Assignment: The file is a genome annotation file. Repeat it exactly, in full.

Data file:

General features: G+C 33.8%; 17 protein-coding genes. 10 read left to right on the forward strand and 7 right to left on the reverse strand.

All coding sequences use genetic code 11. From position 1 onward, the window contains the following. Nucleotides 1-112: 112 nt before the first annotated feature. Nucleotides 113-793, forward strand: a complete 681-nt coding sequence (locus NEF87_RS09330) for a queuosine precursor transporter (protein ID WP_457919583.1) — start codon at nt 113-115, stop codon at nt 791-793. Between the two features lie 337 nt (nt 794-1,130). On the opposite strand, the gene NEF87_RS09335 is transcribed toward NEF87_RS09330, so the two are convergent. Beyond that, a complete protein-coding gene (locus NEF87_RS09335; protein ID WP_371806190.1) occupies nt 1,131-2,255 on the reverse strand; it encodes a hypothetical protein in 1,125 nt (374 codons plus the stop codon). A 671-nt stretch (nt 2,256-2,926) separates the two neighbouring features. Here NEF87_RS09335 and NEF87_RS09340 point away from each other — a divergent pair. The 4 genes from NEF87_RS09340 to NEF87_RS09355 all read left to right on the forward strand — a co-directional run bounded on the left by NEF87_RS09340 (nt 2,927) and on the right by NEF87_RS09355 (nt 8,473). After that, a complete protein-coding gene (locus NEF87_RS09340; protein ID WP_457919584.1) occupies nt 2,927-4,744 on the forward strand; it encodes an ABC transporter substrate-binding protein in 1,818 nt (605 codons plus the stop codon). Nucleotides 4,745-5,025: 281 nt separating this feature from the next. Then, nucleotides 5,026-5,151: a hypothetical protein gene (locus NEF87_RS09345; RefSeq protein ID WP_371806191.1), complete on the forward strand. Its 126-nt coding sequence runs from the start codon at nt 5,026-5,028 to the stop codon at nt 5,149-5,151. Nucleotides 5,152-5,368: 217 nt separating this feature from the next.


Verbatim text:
General features: G+C 33.8%; 17 protein-coding genes. 10 read left to right on the forward strand and 7 right to left on the reverse strand.

All coding sequences use genetic code 11. From position 1 onward, the window contains the following. Nucleotides 1-112: 112 nt before the first annotated feature. Nucleotides 113-793, forward strand: a complete 681-nt coding sequence (locus NEF87_RS09330) for a queuosine precursor transporter (protein ID WP_457919583.1) — start codon at nt 113-115, stop codon at nt 791-793. Between the two features lie 337 nt (nt 794-1,130). On the opposite strand, the gene NEF87_RS09335 is transcribed toward NEF87_RS09330, so the two are convergent. Beyond that, a complete protein-coding gene (locus NEF87_RS09335; protein ID WP_371806190.1) occupies nt 1,131-2,255 on the reverse strand; it encodes a hypothetical protein in 1,125 nt (374 codons plus the stop codon). A 671-nt stretch (nt 2,256-2,926) separates the two neighbouring features. Here NEF87_RS09335 and NEF87_RS09340 point away from each other — a divergent pair. The 4 genes from NEF87_RS09340 to NEF87_RS09355 all read left to right on the forward strand — a co-directional run bounded on the left by NEF87_RS09340 (nt 2,927) and on the right by NEF87_RS09355 (nt 8,473). After that, a complete protein-coding gene (locus NEF87_RS09340; protein ID WP_457919584.1) occupies nt 2,927-4,744 on the forward strand; it encodes an ABC transporter substrate-binding protein in 1,818 nt (605 codons plus the stop codon). Nucleotides 4,745-5,025: 281 nt separating this feature from the next. Then, nucleotides 5,026-5,151: a hypothetical protein gene (locus NEF87_RS09345; RefSeq protein ID WP_371806191.1), complete on the forward strand. Its 126-nt coding sequence runs from the start codon at nt 5,026-5,028 to the stop codon at nt 5,149-5,151. Nucleotides 5,152-5,368: 217 nt separating this feature from the next.